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A retrospective epidemiological analysis of shared risk factors for bovine trichomoniasis and bovine genital campylobacteriosis in La Pampa province (Argentina)

Molina, L.L., Angón, E., García, A., Caballero-Villalobos, J., Giorgis, A.O., Moralejo, R.H., Perea, J.
Preventive veterinary medicine 2018 v.161 pp. 109-114
beef cattle, breeding, breeding season, bulls, campylobacteriosis, case-control studies, disease control, fences, financial economics, herds, mixed infection, regression analysis, risk factors, sexually transmitted diseases, trichomoniasis, veterinarians, Argentina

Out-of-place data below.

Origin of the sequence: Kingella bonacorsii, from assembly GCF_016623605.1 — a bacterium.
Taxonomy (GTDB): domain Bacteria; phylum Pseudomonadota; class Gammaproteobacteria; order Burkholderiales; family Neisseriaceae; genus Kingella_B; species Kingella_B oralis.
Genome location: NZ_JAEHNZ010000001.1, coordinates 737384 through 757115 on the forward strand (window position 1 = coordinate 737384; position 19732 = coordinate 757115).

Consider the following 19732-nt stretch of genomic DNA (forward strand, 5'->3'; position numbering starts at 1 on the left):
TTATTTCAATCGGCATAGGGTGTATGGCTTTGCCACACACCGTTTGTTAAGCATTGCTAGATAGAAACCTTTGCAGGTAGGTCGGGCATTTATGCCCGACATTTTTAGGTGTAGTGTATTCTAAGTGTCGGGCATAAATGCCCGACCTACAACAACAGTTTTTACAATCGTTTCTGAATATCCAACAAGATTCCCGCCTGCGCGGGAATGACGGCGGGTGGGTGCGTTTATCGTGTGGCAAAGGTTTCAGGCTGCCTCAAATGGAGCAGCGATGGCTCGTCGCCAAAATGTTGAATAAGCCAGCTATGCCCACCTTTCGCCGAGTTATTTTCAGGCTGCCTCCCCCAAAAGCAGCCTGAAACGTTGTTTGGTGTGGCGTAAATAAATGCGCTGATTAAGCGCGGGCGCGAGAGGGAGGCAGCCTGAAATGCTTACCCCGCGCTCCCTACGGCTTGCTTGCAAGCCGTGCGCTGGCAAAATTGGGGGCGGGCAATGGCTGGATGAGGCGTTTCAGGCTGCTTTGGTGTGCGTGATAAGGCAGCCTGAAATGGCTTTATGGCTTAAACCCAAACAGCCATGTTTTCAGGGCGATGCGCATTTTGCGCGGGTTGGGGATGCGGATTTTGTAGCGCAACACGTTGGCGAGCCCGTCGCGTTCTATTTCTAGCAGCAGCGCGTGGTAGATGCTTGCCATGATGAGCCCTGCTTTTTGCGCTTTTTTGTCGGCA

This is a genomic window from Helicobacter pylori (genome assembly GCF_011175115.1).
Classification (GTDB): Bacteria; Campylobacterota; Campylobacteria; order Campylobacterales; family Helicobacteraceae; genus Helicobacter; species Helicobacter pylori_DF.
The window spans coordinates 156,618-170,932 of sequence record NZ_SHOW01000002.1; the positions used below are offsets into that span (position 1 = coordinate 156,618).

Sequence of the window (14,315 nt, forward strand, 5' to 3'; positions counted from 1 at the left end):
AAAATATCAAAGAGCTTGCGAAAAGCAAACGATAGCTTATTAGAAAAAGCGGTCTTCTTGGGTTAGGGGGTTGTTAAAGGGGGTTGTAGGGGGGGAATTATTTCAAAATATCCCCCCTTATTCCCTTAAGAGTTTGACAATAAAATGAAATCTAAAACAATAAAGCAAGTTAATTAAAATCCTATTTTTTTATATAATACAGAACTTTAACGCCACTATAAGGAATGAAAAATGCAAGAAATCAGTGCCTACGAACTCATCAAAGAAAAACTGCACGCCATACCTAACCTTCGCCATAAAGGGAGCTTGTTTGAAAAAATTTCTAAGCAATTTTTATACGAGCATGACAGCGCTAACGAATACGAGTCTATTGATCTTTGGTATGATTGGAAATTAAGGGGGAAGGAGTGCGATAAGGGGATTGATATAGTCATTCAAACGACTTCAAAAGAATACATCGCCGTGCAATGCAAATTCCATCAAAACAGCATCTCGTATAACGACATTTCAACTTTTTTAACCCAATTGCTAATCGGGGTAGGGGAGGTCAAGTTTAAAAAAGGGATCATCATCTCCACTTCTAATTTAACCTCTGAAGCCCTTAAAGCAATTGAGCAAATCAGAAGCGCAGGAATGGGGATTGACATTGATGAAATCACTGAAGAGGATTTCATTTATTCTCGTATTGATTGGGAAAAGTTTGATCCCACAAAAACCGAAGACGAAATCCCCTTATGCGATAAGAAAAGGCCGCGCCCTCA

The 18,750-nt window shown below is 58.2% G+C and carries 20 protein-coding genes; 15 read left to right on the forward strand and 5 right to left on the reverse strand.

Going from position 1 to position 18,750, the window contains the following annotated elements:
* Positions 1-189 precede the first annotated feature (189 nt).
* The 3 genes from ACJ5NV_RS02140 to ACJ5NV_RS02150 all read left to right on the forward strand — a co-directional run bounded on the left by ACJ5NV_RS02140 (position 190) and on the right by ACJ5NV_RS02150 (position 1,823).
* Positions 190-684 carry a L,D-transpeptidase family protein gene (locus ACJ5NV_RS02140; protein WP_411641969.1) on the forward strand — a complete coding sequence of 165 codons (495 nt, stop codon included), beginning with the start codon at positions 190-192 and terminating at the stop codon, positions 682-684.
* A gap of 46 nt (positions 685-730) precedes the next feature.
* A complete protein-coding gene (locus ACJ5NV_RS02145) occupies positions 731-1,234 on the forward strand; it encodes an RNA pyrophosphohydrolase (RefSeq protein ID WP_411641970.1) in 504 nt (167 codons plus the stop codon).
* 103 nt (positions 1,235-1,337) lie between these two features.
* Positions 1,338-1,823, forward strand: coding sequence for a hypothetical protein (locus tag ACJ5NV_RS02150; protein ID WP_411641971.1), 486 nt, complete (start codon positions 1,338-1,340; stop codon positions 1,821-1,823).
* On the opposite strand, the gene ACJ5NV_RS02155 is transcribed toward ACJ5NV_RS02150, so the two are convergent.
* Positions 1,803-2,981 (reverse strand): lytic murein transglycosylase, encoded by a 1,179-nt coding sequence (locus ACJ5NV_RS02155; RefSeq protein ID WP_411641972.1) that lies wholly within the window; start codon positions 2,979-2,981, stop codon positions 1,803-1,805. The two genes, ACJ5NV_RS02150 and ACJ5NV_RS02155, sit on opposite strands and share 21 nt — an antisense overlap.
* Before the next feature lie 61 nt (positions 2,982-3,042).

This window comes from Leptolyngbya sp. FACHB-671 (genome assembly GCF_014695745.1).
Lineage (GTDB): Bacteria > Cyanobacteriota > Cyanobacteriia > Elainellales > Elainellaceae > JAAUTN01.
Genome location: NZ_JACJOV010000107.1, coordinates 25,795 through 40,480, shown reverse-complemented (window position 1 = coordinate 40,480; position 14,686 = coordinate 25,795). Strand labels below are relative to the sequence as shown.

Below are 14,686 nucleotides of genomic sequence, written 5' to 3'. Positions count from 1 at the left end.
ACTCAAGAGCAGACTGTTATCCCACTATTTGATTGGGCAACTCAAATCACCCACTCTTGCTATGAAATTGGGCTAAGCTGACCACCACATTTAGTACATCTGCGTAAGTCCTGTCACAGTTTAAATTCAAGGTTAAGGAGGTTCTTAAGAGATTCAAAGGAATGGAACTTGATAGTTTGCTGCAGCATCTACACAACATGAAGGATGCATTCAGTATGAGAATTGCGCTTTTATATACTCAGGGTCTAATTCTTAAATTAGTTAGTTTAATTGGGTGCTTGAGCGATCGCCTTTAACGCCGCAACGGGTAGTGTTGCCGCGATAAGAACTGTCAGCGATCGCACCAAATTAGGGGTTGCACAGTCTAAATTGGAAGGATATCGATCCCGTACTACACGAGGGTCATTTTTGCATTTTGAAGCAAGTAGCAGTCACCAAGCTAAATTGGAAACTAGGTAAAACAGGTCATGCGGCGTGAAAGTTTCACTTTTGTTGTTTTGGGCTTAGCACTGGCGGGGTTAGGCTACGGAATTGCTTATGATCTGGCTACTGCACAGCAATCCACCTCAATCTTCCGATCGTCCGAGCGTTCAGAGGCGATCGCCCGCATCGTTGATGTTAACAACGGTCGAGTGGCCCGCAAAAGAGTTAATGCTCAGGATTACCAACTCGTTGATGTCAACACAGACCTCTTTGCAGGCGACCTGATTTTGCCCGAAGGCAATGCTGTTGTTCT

The venereal diseases bovine trichomoniasis (BT) and bovine genital campylobacteriosis (BGC) cause economic losses in endemic areas like La Pampa province in Argentina, where beef cattle are usually managed extensively. The eradication of both diseases is a priority in Argentine. The aim of this case-control study was to identify shared and specific risk factors of both diseases from the data obtained from the Provincial Program for the Control and Eradication of BT and BGC in La Pampa (PCE). The study population included 5777 breeding beef herds tested for BT and BGC in 2013. The study comprised 3481 herds that were surveyed in situ by official PCE veterinarians, distributed as follows: 3159 negative herds (with no BT or BGC positive bulls), 121 BT case herds (with at least a BT positive bull), 170 BGC case herds (with at least a BGC positive bull) and 31 BT and BGC co-infected case herds (with at least a positive bull for each disease). Three multivariable analyses were performed in order to identify the risk factors using a logistic regression model. Results showed that the risk factors shared by both diseases were the number of bulls (OR for BT = 1.03, 95% CI: 1.02–1.04, p < 0.001; OR for BGC = 1.02, 95% CI: 1.01–1.03, p < 0.001; OR for BT and BGC co-infection = 1.02, 95% CI: 1.01–1.04, p = 0.003) and the presence in the previous year of each disease (OR for BT = 18.69, 95% CI: 11.82–29.57, p < 0.001; OR for BGC = 4.65, 95% CI: 3.18–6.81, p < 0.001; OR for BT and BGC co-infection = 39.18, 95% CI: 16.72–91.80, p < 0.001). Disease-specific risk factors were continuous breeding season for BT (OR = 1.59, 95% CI: 1.04–2.47, p = 0.034), and inadequate condition of the fences for BGC (OR = 1.51, 95% CI: 1.06–2.15, p = 0.022). An integrated approach to venereal disease management needs to consider the risk characteristics identified in this study. This could lead to reduce both diseases and improve the efficiency of BT and BGC control activities in La Pampa.